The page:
74. The method of any one of claims 50-73, wherein said one or more particle traps

comprise one or more filters mounted in one or more ports through the wall of said tank.

75. The method of any one of claims 50-73, wherein said one or more particle traps

comprise one or more filters external to said tank, and with provision for fluid communication between said one or more filters and said tank.

76. The method of any one of claims 50-73, wherein said one or more particle traps

comprise one or more gravity sedimentation devices external to said tank, and with provision for fluid communication between said one or more gravity sedimentation devices and said tank.

77. The method of any one of claims 50-73, wherein said one or more particle traps

comprise one or more gravity sedimentation devices internal to said tank.

78. The method of any one of claims 50-73, wherein said one or more particle traps

comprise one or more centrifugal sedimentation devices external to said tank, and with provision for fluid communication between said one or more centrifugal sedimentation devices and said tank.

79. The method of any one of claims 50-73, wherein said one or more particle traps

comprise one or more centrifugal sedimentation devices internal to said tank.

80. The method of any one of claims 50-73, wherein said one or more particle traps

comprise one or more settling tanks, one or more centrifugal devices, or combinations thereof external to said tank, and with provision for fluid communication between said one or more settling tanks, centrifugal devices, or combinations thereof, and said tank.

81. The method of any one of claims 50-73, wherein said one or more particle traps

comprise one or more meshes, one or more centrifugal devices, or combinations thereof external to said tank, and with provision for fluid communication between said one or more meshes, centrifugal devices, or combinations thereof, and said tank.

82. The method of any one of claims 50-73, wherein said one or more particle traps

comprise one or more settling tanks, one or more meshes, or combinations thereof external to said tank, and with provision for fluid communication between said one or more settling tanks, meshes, or combinations thereof, and said tank.

83. The method of any one of claims 50-73, wherein said one or more particle traps

comprise one or more meshes, one or more settling tanks, one or more centrifugal devices, or combinations thereof external to said tank, and with provision for fluid communication between said one or more meshes, one or more settling tanks, centrifugal devices, or combinations thereof, and said tank.

84. The method of any one of claims 50-83, wherein the ion exchange particles are stirred.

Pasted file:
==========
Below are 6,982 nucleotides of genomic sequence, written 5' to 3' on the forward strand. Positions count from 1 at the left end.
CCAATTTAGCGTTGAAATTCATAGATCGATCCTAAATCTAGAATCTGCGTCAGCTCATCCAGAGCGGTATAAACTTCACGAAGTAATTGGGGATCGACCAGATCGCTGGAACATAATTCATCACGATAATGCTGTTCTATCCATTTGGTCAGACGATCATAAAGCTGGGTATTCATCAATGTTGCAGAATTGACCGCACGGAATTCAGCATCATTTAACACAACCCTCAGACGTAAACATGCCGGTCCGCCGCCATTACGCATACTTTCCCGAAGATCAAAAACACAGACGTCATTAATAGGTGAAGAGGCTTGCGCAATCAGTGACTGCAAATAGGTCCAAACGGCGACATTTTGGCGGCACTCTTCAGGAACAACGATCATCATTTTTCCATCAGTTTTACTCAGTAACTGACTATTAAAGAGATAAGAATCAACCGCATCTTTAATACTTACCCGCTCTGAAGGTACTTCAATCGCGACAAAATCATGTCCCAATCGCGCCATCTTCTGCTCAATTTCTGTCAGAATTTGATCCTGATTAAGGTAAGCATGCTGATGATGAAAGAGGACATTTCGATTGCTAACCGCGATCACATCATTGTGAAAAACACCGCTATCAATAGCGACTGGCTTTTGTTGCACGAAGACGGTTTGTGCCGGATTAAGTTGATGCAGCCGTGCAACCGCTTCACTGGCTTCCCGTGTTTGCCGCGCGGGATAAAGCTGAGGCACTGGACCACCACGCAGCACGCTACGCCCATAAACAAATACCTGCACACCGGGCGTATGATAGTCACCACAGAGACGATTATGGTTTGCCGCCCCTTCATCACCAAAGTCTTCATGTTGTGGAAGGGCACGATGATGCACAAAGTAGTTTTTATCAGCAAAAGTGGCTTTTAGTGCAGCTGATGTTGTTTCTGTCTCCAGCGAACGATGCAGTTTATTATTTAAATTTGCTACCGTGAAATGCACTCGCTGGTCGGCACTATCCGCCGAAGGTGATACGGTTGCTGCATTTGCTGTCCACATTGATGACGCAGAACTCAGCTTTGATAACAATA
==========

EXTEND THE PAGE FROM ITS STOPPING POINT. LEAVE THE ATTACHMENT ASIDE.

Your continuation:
85. The method of claim 84, wherein the ion exchange particles are stirred by a mixer.

86. The method of claim 84, wherein the ion exchange particles are stirred by a propeller.

87. The method of any one of claims 50-86, wherein the ion exchange particles are fluidized by pumping solution into the tank near the bottom of the tank.

88. The method of any one of claims 50-86, wherein the ion exchange particles are fluidized by pumping solution from the tank back into the tank near the bottom of the tank.

89. The method of any one of claims 50-86, wherein the ion exchange particles are fluidized by pumping a slurry of the ion exchange particles from near the bottom of the tank to a higher level in the tank.

90. The method of any one of claims 50-89, further comprising one or more staged elution tanks, wherein intermediate eluate solutions comprising mixtures of protons and lithium ions are stored and used further to elute lithium from said ion exchange particles that are freshly lithiated.

91. The method of any one of claims 50-89, further comprising one or more staged elution tanks, wherein intermediate eluate solutions comprising mixtures of protons and lithium ions are mixed with additional acid and used further to elute lithium from said ion exchange particles.

92. The method of any one of claims 50-91, wherein said ion exchange particles further comprise a coating material.

93. The method of claim 92, wherein said coating material is a polymer.

94. The method of claim 93, wherein said coating of said coating material comprises a chloro-polymer, a fluoro-polymer, a chloro-fluoro-polymer, a hydrophilic polymer, a hydrophobic polymer, co-polymers thereof, mixtures thereof, or combinations thereof.

95. An ion exchange reactor for generating a lithium eluate solution from a liquid resource, comprising:

a) a tank with a conical shape, wherein said conical shape allows said ion exchange particles to settle into a settled bed so that liquid can be removed from above said settled bed;

b) ion exchange particles that selectively absorb lithium from said liquid resource and elute said lithium eluate solution when treated with an acid solution after absorbing lithium from said liquid resource;